Tuesday, December 30, 2008

Neolite - The Next Generation in CFL Lighting

What are Neolites?
Simply put, Neolites are an improvement on an improvement. What I mean is — compact florescent lighting (CFL) is an improvement over traditional incandescent lighting, which has been in homes for years.

We see incandescent lighting in light bulbs and lamps everyday. They are in our homes and in our workplace. Neolites are an improvement on CFL technology, bringing us an even safer, longer lasting alternative to standard CFLs.

The problem with incandescent lighting is that it produces a harsh unnatural light that can contribute to glare and eyestrain. Not to mention far more costly energy consumption and short life cycles for the traditional light bulbs which has resulted in after-life disposal issues.

Compact Fluorescent Lighting

An improvement on incandescence came with the invention of compact florescent lighting (CFLs), which employs a cleaner, energy efficient light source. CFLs are compact versions of the larger florescent light bulbs used in commercial and business establishments.

The CFL technology helps to make the bulbs much smaller, which has allowed individuals to expand their usage into the home and small office. Compact fluorescents are now being used as common light bulbs and other lamp lighting sources in the home. They are taking the place of incandescent bulbs on the shelves in stores as well.
The Downside to CFL

With any kind of improvement, there are usually some drawbacks. A major concern is the existence of mercury in florescent lighting. This has always been the case with lamps of this kind, although compact fluorescents decreased this concern by using far less mercury than older standard fluorescent lighting.

In the past, being in a commercial setting, the danger from fluorescent lighting was much less as people typically did not have direct interaction with those bulbs. When CFLs expanded to home use, homeowners were immediately concerned about the mercury eventually getting into the environment. Today, this is the biggest detractor to CFL sales for home use.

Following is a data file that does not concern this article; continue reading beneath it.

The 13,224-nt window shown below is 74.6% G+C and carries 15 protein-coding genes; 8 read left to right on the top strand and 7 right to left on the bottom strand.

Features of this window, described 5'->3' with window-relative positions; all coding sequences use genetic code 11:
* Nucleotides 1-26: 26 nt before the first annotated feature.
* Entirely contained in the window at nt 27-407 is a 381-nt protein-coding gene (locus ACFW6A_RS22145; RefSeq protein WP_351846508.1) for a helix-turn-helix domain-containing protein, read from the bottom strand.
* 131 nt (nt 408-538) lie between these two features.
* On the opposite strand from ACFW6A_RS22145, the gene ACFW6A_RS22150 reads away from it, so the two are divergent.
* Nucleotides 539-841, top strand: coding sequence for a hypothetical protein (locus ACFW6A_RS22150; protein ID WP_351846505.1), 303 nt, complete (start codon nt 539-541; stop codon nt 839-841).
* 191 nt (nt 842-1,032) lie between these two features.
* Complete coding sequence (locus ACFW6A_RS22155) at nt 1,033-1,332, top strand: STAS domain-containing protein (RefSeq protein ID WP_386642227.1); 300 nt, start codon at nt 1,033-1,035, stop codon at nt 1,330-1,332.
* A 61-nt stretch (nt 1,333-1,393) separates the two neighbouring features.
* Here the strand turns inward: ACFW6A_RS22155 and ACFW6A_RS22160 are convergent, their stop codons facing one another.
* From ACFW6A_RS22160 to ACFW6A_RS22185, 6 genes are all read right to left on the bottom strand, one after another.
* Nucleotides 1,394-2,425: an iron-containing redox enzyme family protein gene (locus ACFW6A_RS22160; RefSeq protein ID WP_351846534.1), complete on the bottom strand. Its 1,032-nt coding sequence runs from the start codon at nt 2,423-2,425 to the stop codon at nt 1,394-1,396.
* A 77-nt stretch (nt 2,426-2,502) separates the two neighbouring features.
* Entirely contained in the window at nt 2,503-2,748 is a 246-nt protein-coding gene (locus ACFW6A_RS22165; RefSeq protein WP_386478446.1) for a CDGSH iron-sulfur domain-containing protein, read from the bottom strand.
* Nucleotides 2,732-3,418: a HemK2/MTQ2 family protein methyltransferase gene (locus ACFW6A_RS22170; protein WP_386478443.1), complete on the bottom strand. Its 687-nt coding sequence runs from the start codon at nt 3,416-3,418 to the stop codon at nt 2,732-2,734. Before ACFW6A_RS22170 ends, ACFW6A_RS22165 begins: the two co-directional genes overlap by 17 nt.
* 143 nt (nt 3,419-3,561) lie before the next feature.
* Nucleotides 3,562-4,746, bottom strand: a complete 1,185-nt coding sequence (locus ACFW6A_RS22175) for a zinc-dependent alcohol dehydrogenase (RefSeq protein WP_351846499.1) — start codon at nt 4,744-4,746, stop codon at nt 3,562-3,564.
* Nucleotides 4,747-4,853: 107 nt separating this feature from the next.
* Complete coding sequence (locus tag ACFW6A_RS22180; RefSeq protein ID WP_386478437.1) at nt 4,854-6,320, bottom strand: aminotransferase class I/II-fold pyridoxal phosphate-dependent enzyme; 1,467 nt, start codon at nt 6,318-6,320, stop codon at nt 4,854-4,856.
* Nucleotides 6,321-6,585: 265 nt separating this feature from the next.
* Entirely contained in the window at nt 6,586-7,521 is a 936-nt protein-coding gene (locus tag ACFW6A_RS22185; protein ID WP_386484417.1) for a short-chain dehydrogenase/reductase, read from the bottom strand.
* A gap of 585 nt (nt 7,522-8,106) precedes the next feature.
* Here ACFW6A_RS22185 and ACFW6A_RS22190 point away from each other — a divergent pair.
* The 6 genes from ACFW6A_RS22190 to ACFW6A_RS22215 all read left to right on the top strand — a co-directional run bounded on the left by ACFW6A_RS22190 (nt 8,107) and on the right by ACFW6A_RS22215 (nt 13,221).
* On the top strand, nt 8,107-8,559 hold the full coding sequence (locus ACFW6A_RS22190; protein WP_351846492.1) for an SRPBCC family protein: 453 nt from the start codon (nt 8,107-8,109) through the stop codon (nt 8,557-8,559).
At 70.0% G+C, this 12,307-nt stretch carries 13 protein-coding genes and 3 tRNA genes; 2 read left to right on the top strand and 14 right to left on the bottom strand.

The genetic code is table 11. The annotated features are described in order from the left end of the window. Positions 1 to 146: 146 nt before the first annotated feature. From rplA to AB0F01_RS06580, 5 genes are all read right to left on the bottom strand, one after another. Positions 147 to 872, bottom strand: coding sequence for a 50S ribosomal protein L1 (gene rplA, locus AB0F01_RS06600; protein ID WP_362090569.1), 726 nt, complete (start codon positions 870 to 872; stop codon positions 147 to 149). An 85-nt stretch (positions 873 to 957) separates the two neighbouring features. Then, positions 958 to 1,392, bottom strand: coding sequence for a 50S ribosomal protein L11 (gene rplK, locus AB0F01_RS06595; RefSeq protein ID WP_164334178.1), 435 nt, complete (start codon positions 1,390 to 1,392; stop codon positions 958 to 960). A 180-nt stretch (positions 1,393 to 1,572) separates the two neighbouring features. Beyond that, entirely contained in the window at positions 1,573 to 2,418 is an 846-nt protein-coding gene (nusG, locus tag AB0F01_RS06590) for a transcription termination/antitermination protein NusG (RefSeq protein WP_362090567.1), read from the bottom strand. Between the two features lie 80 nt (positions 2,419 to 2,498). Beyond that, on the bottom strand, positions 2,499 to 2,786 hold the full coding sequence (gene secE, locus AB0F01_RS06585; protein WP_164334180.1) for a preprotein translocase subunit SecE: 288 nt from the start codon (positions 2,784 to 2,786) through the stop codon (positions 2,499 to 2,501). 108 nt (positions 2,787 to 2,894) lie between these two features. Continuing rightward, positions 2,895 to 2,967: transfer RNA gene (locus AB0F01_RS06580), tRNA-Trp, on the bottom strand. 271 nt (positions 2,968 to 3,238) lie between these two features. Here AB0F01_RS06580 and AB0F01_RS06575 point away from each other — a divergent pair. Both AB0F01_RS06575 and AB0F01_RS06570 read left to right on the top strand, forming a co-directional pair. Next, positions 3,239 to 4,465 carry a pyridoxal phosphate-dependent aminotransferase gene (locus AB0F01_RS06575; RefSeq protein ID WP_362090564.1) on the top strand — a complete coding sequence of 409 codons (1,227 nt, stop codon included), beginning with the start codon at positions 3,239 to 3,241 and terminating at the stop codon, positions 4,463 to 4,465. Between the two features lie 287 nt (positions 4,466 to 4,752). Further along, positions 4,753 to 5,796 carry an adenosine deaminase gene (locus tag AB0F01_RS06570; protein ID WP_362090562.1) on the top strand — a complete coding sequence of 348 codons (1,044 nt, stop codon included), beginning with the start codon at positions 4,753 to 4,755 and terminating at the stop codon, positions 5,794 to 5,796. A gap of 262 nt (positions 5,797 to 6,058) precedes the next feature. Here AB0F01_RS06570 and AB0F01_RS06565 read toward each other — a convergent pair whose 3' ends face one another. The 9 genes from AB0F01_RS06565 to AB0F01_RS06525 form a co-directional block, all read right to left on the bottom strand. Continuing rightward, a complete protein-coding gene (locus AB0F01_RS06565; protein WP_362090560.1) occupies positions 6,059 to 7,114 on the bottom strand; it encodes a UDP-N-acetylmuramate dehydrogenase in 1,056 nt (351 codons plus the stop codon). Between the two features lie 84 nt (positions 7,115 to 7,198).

Neolite Improvements

Now we get into the improvement upon the improvement: Neolite!

Neolite features lower mercury usage than traditional CFLs. In fact, the average Neolite contains 1 milligram of mercury or less, compared to the 4-6 milligrams contained in typical CFLs. This makes Neolite low mercury CFLs safer for home use, and safer for the environment when they are disposed of at end of life.

In addition to the environmentally friendly features, Neolites uses up to 75% less energy than incandescent lamps. A true winner right? Well, there are still some concerns and disadvantages even with Neolite.
Disadvantages of Neolite
Neolite still contains mercury, even though less of it. Being in the home, this would immediately create an environmental hazard if a simple light bulb were to break or shatter over the floor.
There are still concerns about the afterlife disposal of millions of mercury-laden bulbs and lamps in the environment if these are used on a mass-market consumption.
There is the real downside to the possible shut down of many incandescent manufactures. With the Neolites being the new standard, thus resulting in layoffs and closures of 100s if not more, of traditional lighting manufacturing companies not rendered obsolete.

Are there enough advantages to outweigh those disadvantages?
Advantages of Neolite
You have the obvious advantages of Neolite being the tremendous cost saving in energy and money over traditional lambs and bulbs.
Not to mention the tremendous longer life of Neolites, there will be fewer of them in the environment to deal with.
The elimination of some of the risk of mercury poisoning in the home and in the environment with the lower levels of mercury.
Less chance of the bulbs breaking since they are manufactured to be much tougher than incandescent bulbs.
When new improvements come along, more than anything else it signals a changing of the guard so to speak in the industry. Technology has moved society forward, we much advance with it.
The Future of Neolites

Of course we must wonder, will there someday be Neolite CFLs with absolutely no mercury in them? That would be a wonderful development. Given the level of technological evolution in the marketplace today, it would not be surprising if mercury-free compact fluorescent lighting was a reality in the near future. For now we should support every step in the right direction by switching to Neolite solutions.

Given the advantages and disadvantages of Neolite technology, I think can see the future of lighting following in the footsteps of Neolites. Slowly, CFL manufacturers will continue to increase the quality of the bulbs and decrease safety concerns, thereby presenting us with the ultimate light bulb. Neolite is the next step in this evolution.

The Energy Superstore sells Neolite CFLs in 3 flavors:
Neolite Warm White CFLs
Neolite Cool White CFLs
Neolite Full Spectrum CFLs

Choose your favorite light and take a step into the future of home lighting efficiency today!
Written by Fluorescent Efficiency
Energy Efficient Compact Fluorescent Lighting

Thursday, December 18, 2008

Next generation Smart LED lighting

Next generation Smart LED lighting